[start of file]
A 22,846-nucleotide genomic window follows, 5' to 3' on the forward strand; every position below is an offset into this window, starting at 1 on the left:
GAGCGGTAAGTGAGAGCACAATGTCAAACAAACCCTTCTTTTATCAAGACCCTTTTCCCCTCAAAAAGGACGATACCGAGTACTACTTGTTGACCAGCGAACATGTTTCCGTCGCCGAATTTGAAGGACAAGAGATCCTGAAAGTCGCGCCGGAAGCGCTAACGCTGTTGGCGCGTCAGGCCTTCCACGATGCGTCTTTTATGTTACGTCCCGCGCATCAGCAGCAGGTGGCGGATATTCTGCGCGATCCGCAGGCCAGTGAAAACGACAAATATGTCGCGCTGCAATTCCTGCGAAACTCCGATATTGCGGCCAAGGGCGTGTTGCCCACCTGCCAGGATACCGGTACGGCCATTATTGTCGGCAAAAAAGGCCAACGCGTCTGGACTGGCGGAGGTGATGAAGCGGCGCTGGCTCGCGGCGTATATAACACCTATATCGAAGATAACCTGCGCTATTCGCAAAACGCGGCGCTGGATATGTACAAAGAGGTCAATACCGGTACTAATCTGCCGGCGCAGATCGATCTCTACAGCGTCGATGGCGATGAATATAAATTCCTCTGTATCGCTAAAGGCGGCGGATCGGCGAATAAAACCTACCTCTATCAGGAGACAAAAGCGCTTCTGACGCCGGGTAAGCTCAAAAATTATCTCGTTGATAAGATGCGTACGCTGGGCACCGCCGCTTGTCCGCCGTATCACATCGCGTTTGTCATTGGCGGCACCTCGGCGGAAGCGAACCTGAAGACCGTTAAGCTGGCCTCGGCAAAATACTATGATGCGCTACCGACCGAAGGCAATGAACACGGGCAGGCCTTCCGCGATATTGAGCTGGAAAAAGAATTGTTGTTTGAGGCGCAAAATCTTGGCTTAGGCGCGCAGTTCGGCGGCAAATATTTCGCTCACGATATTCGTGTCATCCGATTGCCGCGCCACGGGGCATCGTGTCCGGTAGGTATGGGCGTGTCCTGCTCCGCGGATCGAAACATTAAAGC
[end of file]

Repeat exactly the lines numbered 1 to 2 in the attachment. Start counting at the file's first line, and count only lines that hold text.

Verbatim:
A 22,846-nucleotide genomic window follows, 5' to 3' on the forward strand; every position below is an offset into this window, starting at 1 on the left:
GAGCGGTAAGTGAGAGCACAATGTCAAACAAACCCTTCTTTTATCAAGACCCTTTTCCCCTCAAAAAGGACGATACCGAGTACTACTTGTTGACCAGCGAACATGTTTCCGTCGCCGAATTTGAAGGACAAGAGATCCTGAAAGTCGCGCCGGAAGCGCTAACGCTGTTGGCGCGTCAGGCCTTCCACGATGCGTCTTTTATGTTACGTCCCGCGCATCAGCAGCAGGTGGCGGATATTCTGCGCGATCCGCAGGCCAGTGAAAACGACAAATATGTCGCGCTGCAATTCCTGCGAAACTCCGATATTGCGGCCAAGGGCGTGTTGCCCACCTGCCAGGATACCGGTACGGCCATTATTGTCGGCAAAAAAGGCCAACGCGTCTGGACTGGCGGAGGTGATGAAGCGGCGCTGGCTCGCGGCGTATATAACACCTATATCGAAGATAACCTGCGCTATTCGCAAAACGCGGCGCTGGATATGTACAAAGAGGTCAATACCGGTACTAATCTGCCGGCGCAGATCGATCTCTACAGCGTCGATGGCGATGAATATAAATTCCTCTGTATCGCTAAAGGCGGCGGATCGGCGAATAAAACCTACCTCTATCAGGAGACAAAAGCGCTTCTGACGCCGGGTAAGCTCAAAAATTATCTCGTTGATAAGATGCGTACGCTGGGCACCGCCGCTTGTCCGCCGTATCACATCGCGTTTGTCATTGGCGGCACCTCGGCGGAAGCGAACCTGAAGACCGTTAAGCTGGCCTCGGCAAAATACTATGATGCGCTACCGACCGAAGGCAATGAACACGGGCAGGCCTTCCGCGATATTGAGCTGGAAAAAGAATTGTTGTTTGAGGCGCAAAATCTTGGCTTAGGCGCGCAGTTCGGCGGCAAATATTTCGCTCACGATATTCGTGTCATCCGATTGCCGCGCCACGGGGCATCGTGTCCGGTAGGTATGGGCGTGTCCTGCTCCGCGGATCGAAACATTAAAGC